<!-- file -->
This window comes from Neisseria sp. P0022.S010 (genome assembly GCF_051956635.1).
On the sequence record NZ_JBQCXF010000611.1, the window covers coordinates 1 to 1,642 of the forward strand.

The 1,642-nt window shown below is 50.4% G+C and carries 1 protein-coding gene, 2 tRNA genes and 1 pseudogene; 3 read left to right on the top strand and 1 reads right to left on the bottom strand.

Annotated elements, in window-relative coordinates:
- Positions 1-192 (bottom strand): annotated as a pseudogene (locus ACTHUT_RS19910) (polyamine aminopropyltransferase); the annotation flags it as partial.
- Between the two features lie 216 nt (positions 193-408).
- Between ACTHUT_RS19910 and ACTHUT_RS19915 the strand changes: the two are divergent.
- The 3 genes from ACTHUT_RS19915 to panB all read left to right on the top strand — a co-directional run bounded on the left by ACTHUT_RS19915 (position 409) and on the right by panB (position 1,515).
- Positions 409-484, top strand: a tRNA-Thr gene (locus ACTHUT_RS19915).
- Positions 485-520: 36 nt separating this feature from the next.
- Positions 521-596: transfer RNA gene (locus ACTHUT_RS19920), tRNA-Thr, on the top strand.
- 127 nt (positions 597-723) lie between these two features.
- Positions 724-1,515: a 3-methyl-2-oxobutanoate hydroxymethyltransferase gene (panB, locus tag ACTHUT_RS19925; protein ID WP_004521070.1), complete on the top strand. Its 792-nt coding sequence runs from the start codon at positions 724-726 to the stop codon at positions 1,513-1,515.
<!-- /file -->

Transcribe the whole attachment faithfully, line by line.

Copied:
This window comes from Neisseria sp. P0022.S010 (genome assembly GCF_051956635.1).
On the sequence record NZ_JBQCXF010000611.1, the window covers coordinates 1 to 1,642 of the forward strand.

The 1,642-nt window shown below is 50.4% G+C and carries 1 protein-coding gene, 2 tRNA genes and 1 pseudogene; 3 read left to right on the top strand and 1 reads right to left on the bottom strand.

Annotated elements, in window-relative coordinates:
- Positions 1-192 (bottom strand): annotated as a pseudogene (locus ACTHUT_RS19910) (polyamine aminopropyltransferase); the annotation flags it as partial.
- Between the two features lie 216 nt (positions 193-408).
- Between ACTHUT_RS19910 and ACTHUT_RS19915 the strand changes: the two are divergent.
- The 3 genes from ACTHUT_RS19915 to panB all read left to right on the top strand — a co-directional run bounded on the left by ACTHUT_RS19915 (position 409) and on the right by panB (position 1,515).
- Positions 409-484, top strand: a tRNA-Thr gene (locus ACTHUT_RS19915).
- Positions 485-520: 36 nt separating this feature from the next.
- Positions 521-596: transfer RNA gene (locus ACTHUT_RS19920), tRNA-Thr, on the top strand.
- 127 nt (positions 597-723) lie between these two features.
- Positions 724-1,515: a 3-methyl-2-oxobutanoate hydroxymethyltransferase gene (panB, locus tag ACTHUT_RS19925; protein ID WP_004521070.1), complete on the top strand. Its 792-nt coding sequence runs from the start codon at positions 724-726 to the stop codon at positions 1,513-1,515.